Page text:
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Are there any legal remedies for the writers of the web comedy series to: keep the "yacht rock" term from being leveraged by parties like Yacht Rock Revue profit from their original coinage trademark their evolving definition/terminology protect their future endeavors from similar behavior, which to me seems at least partly ...


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The laws wherever a copy is made or the work is published If the game is going to be distributed online then the laws of every country where this happens.


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If you are an employee or otherwise doing work for hire, copyright belongs to your employer That’s as a matter of law. However, universities usually have copyright terms in their contract of employment that gives these rights to the creator; you’ll need to check your contract.


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"Backlogged" has no legal status. Under usual contract terms, all intellectual property you generate as part of your employment belongs to your employer. But "intellectual property" is a category of rights, such as patents, trademarks and copyrights. An idea by itself is not intellectual property. "Wouldn't it be great if ..." cannot be owned by a company. ...


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It isn't necessarily "illegal" (in the sense you are committing a crime) but you may be in violation of a verbal contract (which would fall under tort law). Let's take this a bit further. Perhaps Joe Schmoe gave you his debit card information so that you could make deposits for him and he said you could take $5 out for yourself for the trouble. This is a ...


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According to their terms of service, which were accepted when the original account holder signed up, password must not be shared outside of that person's household. If we assume there is nothing in the terms of service preventing you from sharing the password, then the assumption is wrong, so nothing changed. Joe hasn't given you a license to do anything. ...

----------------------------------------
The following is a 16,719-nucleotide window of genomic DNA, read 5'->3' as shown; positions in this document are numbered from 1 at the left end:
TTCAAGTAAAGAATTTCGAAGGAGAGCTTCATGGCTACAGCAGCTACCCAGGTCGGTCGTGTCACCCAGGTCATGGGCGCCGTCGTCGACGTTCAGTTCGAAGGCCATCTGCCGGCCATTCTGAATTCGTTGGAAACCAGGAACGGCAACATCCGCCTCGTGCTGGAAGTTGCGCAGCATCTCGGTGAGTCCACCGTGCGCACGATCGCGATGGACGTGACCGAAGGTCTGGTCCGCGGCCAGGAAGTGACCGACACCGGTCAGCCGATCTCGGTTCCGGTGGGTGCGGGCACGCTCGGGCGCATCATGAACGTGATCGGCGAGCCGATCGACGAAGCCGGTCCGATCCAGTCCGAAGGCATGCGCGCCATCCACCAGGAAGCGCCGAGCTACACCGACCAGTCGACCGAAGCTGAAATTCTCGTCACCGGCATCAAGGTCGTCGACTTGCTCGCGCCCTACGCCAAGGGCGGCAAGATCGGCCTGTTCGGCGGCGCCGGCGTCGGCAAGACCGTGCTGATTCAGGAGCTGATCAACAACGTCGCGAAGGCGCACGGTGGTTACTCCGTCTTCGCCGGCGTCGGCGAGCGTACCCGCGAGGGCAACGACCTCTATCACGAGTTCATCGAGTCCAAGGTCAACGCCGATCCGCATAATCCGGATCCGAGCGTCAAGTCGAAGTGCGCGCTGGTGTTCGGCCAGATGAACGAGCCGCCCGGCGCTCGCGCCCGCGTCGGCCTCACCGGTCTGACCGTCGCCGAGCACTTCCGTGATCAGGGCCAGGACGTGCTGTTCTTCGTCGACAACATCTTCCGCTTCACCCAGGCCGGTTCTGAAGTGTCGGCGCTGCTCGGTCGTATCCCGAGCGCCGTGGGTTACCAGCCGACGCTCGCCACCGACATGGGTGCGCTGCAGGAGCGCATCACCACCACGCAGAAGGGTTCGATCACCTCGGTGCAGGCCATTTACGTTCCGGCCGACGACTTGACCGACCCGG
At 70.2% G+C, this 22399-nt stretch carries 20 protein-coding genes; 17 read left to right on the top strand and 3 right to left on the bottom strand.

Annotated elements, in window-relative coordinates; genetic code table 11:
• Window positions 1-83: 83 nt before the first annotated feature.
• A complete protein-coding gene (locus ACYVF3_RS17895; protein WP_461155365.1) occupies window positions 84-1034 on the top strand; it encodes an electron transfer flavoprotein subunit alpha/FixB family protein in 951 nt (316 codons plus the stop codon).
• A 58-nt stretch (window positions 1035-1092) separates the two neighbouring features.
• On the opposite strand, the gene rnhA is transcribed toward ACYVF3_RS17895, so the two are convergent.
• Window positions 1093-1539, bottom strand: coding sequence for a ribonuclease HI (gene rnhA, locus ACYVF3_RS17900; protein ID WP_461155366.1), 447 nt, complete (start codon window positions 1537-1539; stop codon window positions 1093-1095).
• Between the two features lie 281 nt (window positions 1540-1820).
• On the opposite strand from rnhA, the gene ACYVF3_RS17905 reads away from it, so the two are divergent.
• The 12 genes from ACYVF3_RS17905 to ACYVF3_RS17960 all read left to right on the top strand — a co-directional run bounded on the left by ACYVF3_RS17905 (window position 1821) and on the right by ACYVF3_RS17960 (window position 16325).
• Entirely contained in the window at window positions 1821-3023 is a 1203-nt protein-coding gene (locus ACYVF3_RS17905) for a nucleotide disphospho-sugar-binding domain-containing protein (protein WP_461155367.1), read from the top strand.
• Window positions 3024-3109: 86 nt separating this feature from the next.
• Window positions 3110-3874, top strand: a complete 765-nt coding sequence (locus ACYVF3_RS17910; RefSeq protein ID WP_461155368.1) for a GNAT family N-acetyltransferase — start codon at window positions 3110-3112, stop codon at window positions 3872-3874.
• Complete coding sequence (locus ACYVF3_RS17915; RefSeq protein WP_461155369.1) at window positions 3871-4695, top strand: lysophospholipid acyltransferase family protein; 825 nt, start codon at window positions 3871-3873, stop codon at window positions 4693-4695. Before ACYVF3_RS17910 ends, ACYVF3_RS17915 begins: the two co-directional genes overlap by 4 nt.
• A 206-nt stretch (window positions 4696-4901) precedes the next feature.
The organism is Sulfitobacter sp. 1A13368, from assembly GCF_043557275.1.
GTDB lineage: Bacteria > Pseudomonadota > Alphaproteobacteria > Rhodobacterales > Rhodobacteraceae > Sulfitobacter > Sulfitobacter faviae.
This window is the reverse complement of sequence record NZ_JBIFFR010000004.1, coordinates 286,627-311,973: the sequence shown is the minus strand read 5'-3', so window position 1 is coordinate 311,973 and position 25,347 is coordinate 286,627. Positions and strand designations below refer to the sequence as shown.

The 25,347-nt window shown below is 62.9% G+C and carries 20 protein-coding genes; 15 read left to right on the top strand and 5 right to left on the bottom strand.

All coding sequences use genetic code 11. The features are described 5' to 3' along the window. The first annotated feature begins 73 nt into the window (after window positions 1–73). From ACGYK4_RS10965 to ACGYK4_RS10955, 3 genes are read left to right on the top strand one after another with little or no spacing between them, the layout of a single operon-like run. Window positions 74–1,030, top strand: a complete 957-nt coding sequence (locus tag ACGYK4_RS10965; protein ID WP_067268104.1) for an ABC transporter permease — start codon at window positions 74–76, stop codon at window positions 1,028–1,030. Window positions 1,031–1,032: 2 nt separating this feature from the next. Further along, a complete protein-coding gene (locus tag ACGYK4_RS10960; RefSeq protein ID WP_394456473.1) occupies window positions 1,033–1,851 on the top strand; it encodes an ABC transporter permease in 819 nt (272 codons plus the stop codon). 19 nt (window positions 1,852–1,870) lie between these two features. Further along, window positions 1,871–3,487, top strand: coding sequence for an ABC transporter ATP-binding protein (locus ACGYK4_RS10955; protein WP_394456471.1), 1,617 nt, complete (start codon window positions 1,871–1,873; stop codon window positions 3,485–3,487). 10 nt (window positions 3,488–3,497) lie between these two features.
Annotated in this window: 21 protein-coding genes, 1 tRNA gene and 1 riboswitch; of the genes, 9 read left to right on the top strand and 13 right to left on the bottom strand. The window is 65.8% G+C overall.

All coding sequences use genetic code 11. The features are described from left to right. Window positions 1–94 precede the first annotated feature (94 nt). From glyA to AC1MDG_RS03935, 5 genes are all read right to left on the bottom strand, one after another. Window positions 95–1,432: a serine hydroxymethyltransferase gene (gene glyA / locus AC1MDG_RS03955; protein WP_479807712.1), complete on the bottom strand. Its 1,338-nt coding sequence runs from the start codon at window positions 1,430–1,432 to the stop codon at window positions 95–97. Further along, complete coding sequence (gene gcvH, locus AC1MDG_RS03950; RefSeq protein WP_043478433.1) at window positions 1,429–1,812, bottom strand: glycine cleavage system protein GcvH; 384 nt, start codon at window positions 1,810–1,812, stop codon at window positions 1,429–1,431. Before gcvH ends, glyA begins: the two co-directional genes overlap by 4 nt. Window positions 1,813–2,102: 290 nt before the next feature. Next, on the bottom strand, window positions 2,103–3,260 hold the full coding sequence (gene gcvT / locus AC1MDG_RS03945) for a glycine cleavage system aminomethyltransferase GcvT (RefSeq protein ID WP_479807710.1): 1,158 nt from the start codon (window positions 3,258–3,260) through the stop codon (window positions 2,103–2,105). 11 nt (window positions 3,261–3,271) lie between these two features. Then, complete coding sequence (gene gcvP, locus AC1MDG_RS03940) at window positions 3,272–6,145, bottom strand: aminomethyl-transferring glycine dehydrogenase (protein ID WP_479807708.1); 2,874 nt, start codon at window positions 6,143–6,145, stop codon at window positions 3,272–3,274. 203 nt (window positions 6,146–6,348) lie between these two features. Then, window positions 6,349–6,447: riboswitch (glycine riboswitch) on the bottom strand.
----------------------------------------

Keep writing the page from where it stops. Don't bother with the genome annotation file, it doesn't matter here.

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Copyright almost certainly exists in the images, since presumably someone took those pictures and so they would own the copyright of those images. However, that doesn't mean you don't own the film, you just that don't own the copyright. You can have it developed to see what's there without copying the images. Just tell the developer you only want the film ...


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It’s unlawful to name goods and services after a trademark in a way that would cause confusion. You are neither a good nor a service.


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The former employer owns the specific code that you wrote, but not the knowledge that acquired. If you copied chunks of code from the original that you wrote, that would be copyright infringement and the company could sue you. Re-using ideas that you got when you wrote this is okay, because ideas are not protected by copyright. It is, however, possible, that ...


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Is there any way one can have their own intellectual property licensed to their own company, such that the person owns that IP and not the company? Yes. This is quite common. The ideal asset protection strategy is to have one company that deals with customers, one that deals with suppliers, one that employs and one that owns property (including ...